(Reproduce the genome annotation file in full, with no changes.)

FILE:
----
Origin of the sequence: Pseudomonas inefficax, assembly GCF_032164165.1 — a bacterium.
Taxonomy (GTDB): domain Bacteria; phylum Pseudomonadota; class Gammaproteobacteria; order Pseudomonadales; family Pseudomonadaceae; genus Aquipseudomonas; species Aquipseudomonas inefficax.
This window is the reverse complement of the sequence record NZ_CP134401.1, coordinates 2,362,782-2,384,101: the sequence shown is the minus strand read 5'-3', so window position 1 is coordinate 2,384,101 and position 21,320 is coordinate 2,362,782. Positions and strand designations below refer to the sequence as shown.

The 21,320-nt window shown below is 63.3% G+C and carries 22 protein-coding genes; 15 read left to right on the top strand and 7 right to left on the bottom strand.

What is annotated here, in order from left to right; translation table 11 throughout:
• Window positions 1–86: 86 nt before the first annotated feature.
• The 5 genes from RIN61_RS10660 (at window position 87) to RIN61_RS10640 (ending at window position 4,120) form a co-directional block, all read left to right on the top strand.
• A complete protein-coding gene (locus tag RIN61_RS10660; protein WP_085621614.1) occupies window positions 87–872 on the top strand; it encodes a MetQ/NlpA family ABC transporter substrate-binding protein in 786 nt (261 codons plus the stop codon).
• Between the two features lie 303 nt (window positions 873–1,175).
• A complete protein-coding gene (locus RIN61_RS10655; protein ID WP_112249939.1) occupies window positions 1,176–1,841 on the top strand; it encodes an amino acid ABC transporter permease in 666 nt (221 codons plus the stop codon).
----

Origin of the sequence: Pseudomonas inefficax, assembly GCF_032164165.1 — a bacterium.
Taxonomy (GTDB): domain Bacteria; phylum Pseudomonadota; class Gammaproteobacteria; order Pseudomonadales; family Pseudomonadaceae; genus Aquipseudomonas; species Aquipseudomonas inefficax.
This window is the reverse complement of the sequence record NZ_CP134401.1, coordinates 2,362,782-2,384,101: the sequence shown is the minus strand read 5'-3', so window position 1 is coordinate 2,384,101 and position 21,320 is coordinate 2,362,782. Positions and strand designations below refer to the sequence as shown.

The 21,320-nt window shown below is 63.3% G+C and carries 22 protein-coding genes; 15 read left to right on the top strand and 7 right to left on the bottom strand.

What is annotated here, in order from left to right; translation table 11 throughout:
• Window positions 1–86: 86 nt before the first annotated feature.
• The 5 genes from RIN61_RS10660 (at window position 87) to RIN61_RS10640 (ending at window position 4,120) form a co-directional block, all read left to right on the top strand.
• A complete protein-coding gene (locus tag RIN61_RS10660; protein WP_085621614.1) occupies window positions 87–872 on the top strand; it encodes a MetQ/NlpA family ABC transporter substrate-binding protein in 786 nt (261 codons plus the stop codon).
• Between the two features lie 303 nt (window positions 873–1,175).
• A complete protein-coding gene (locus RIN61_RS10655; protein ID WP_112249939.1) occupies window positions 1,176–1,841 on the top strand; it encodes an amino acid ABC transporter permease in 666 nt (221 codons plus the stop codon).